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The Clouds

Hello All:
This is a multi-author project. If it's not fun, don't do it. If you are afraid of snakes, make them bunny rabbits. If you are alergic to bunny rabbits, make 'em raccoons.

Part One: A Question [By Tay Vaughan]

"Dad, where do the clouds come from?" asked Jamie. Up above, the sky was peppered with white puffs drifting slowly to the east. Some were fearsome dragons and dinosaurs, others were giant feather cats ready to pounce on fat little mice clouds that skittered around nearby. "The clouds are different on some days," thought Jamie, "I wonder if they all come from the same place?" He watched a big furry tiger chase after a delectable white rabbit with only one ear.

"Way out west in the high mountains," his dad said, "that's where the clouds come from. I've been there, you know, and those mountains are so high that even in the middle of summer there is still snow on the peaks. When I was a kid, Uncle Jonathan and I spent three days camping up there, so high in the mountains that even trees couldn't grow. We had a snowball fight in the middle of August!"

Jamie and his dad were driving along the curvy road which led back home from the town dump, where they had unloaded at least twenty big plastic bags of leaves and grass. It was springtime, and he and his older sister, Elizabeth (everyone called her "Beth") had helped mow the lawn and rake up all the dead stuff in the backyard that was left over from winter. Jamie shifted position in the front seat of the old pickup truck, and put his feet on the dashboard. Beth was at her violin lesson, so he didn't have to fight over who got to sit next to the window.

"I've been thinking," said his dad as they rounded the curve by the old train station and crossed over the bumpy tracks, "Now that you and Beth are grown up some, maybe it's time we went out there to the mountains. You could see for yourself where the clouds come from!" Dad thought for a while and smiled. "Hey, you know, that really IS a great idea! When we get home, I'll talk to Mom about it. Maybe we could go this summer."

Just then, they passed old Mr. Farnham, the postman, who was delivering Saturday's mail to all the boxes on his route. Dad honked the horn and waved. Jamie waved, too, because he liked Mr. Farnham. He especially liked Ralph, Mr. Farnham's cocker spaniel, who always rode in an empty mail tray in the front of the little red, white, and blue truck. When he stopped at Jamie's house, sometimes Mr. Farnham would let Ralph carry a newspaper or a small package all the way up to the front porch, just to show off and prove that Ralph was pretty smart. When that happened, Jamie always gave him a biscuit from the package Mom kept in the cabinet next to the stove, and he was careful to say "Thank you, Ralph," as if Ralph were a real person. Jamie thought that Mr. Farnham was a little strange, though. He lived all alone (except for Ralph, of course), and in every room of his house he had newspapers stacked right up to the ceiling so when you went from the kitchen to the living room it was like walking through a tunnel. Last summer Jamie and Beth had secretly explored the neighborhood near Mr. Farnham's house and had peeked through the windows when he was away. That's how they knew.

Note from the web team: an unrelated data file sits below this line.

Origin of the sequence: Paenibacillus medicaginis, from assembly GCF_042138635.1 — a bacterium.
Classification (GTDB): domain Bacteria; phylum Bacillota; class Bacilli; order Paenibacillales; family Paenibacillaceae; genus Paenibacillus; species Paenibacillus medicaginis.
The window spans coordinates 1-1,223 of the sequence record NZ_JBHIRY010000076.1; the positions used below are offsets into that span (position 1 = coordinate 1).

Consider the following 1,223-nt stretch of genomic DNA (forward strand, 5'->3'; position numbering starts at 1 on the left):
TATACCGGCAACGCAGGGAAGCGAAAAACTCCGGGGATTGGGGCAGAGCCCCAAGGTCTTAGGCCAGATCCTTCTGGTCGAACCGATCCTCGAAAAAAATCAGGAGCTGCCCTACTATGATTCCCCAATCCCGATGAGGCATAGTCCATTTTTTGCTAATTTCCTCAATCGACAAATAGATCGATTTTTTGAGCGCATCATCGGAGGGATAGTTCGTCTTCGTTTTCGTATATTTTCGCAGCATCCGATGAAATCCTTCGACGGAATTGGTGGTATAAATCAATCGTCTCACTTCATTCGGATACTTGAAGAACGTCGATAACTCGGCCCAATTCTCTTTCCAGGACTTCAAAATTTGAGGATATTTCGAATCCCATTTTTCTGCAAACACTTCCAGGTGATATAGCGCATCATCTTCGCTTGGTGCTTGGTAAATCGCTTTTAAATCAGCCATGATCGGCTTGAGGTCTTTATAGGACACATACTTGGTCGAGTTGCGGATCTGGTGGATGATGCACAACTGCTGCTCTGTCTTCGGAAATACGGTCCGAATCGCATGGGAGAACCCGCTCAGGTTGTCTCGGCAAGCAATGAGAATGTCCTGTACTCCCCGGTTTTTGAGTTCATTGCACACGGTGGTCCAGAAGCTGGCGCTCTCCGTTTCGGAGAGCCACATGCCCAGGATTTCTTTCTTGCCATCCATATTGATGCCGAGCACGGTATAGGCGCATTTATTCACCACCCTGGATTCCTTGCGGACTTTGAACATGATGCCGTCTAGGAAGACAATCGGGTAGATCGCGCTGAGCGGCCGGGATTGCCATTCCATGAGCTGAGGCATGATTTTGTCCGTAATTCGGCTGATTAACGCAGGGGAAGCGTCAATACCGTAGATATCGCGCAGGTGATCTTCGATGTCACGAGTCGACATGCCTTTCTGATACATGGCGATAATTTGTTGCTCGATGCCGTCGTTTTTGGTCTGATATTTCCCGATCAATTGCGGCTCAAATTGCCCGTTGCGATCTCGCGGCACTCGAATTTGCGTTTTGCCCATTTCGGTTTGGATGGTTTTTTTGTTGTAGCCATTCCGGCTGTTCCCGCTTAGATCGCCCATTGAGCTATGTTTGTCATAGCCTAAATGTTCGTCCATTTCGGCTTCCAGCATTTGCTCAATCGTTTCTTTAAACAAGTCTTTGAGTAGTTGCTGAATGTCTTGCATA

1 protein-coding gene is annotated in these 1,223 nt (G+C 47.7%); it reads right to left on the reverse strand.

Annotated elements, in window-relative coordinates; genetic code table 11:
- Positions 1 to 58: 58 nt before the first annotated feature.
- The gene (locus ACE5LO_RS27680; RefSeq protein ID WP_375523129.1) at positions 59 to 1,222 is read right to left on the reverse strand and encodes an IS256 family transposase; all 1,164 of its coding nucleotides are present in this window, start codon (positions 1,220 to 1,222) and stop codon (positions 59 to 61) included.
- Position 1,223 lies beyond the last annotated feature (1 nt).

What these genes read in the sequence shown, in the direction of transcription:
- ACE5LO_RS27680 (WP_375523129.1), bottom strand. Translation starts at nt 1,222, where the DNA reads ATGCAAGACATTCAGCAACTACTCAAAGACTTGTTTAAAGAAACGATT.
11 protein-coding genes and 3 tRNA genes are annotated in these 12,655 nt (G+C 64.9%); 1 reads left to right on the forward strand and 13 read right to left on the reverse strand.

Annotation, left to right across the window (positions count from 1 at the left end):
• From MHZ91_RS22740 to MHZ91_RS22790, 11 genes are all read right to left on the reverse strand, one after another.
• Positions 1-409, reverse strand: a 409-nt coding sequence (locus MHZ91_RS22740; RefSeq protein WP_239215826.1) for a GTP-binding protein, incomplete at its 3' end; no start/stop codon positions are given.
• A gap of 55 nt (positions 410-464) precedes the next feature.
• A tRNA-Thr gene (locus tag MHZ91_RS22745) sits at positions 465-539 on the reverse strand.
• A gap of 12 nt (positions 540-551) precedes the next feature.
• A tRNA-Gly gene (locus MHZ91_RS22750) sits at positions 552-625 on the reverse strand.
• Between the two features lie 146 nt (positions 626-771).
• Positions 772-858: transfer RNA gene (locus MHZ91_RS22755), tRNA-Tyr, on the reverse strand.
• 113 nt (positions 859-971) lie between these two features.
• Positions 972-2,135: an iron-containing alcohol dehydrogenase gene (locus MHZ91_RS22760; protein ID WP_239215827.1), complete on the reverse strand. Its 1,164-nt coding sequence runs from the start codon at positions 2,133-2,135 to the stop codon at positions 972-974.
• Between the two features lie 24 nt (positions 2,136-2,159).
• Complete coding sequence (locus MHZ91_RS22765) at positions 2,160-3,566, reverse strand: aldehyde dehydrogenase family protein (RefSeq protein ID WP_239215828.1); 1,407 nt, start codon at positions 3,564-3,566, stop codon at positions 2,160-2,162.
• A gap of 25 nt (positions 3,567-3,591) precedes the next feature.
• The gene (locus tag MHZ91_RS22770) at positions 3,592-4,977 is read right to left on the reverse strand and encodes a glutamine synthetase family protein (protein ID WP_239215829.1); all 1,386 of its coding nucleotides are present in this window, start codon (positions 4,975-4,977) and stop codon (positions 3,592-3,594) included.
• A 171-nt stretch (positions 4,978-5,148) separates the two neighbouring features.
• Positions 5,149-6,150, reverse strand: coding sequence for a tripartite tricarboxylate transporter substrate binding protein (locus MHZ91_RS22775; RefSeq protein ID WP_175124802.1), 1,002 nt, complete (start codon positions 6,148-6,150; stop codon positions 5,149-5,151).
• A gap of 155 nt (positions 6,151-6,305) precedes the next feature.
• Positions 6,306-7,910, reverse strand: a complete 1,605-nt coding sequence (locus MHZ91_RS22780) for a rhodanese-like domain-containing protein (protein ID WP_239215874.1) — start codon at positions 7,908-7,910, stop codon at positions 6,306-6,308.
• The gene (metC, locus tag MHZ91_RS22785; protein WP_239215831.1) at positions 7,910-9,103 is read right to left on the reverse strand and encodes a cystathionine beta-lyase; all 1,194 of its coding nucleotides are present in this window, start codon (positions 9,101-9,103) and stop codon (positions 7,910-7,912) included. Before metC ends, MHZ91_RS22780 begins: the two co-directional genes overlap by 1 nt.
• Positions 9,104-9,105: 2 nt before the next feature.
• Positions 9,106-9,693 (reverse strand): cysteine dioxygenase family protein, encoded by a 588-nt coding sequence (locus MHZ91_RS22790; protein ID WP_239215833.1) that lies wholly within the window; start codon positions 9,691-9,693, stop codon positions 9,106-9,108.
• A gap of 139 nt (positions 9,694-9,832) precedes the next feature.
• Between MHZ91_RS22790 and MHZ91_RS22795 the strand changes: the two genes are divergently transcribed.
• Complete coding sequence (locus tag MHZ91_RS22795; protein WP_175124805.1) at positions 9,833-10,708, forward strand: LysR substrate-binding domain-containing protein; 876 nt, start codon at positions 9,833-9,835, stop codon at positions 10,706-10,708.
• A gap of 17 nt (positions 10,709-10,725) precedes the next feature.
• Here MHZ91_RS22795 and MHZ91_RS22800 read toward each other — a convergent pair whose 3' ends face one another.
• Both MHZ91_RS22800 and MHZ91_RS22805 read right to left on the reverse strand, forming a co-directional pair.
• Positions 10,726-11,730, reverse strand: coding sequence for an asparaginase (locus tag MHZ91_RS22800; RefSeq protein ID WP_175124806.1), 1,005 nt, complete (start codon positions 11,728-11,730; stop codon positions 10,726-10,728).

When they got home, Dad parked the truck in its special place behind the garage, and Jamie put their work gloves and the broom away in the tool shed. Saturday's were always fun when they worked on projects around the house or out in the yard. As he went into the house, he watched the last of the mice clouds get eaten up by a camel with a funny hump, and he noticed some thin, wispy mare's tails high up in the sky. "The clouds are changing again," he thought, and he knew that mare's tails meant it might rain tomorrow. He hoped his dad wouldn't forget about going to the mountains in the summer.

It didn't rain the next day. It got very cold, and to everyone's surprise, it snowed! The radio said that this was the most unusual weather in the last fifty years. But it only left a few inches of wet slush on the ground, and by ten o'clock it was all melted and the sun was out.

"The yellow daffodils that always poke through the ground next to the driveway have just had a drink of ice water," thought Beth, "but I'm sure they will be ok." She was in charge of making breakfast, but Jamie was supposed to help, too. They were mixing pancake batter in the big stainless steel bowl. It was really pretty easy because all they had to do was add water to the pancake mix and stir it with a big fork and pour the batter onto the hot frying pan. They had done it before. Mom was still in bed, but they could hear Dad in the shower, so they knew there was about ten minutes until everyone would be ready for breakfast. Jamie set the table while Beth turned the pancakes with a spatula; she was careful that there were bubbles on the top before turning them the first time and that they didn't burn on the bottom.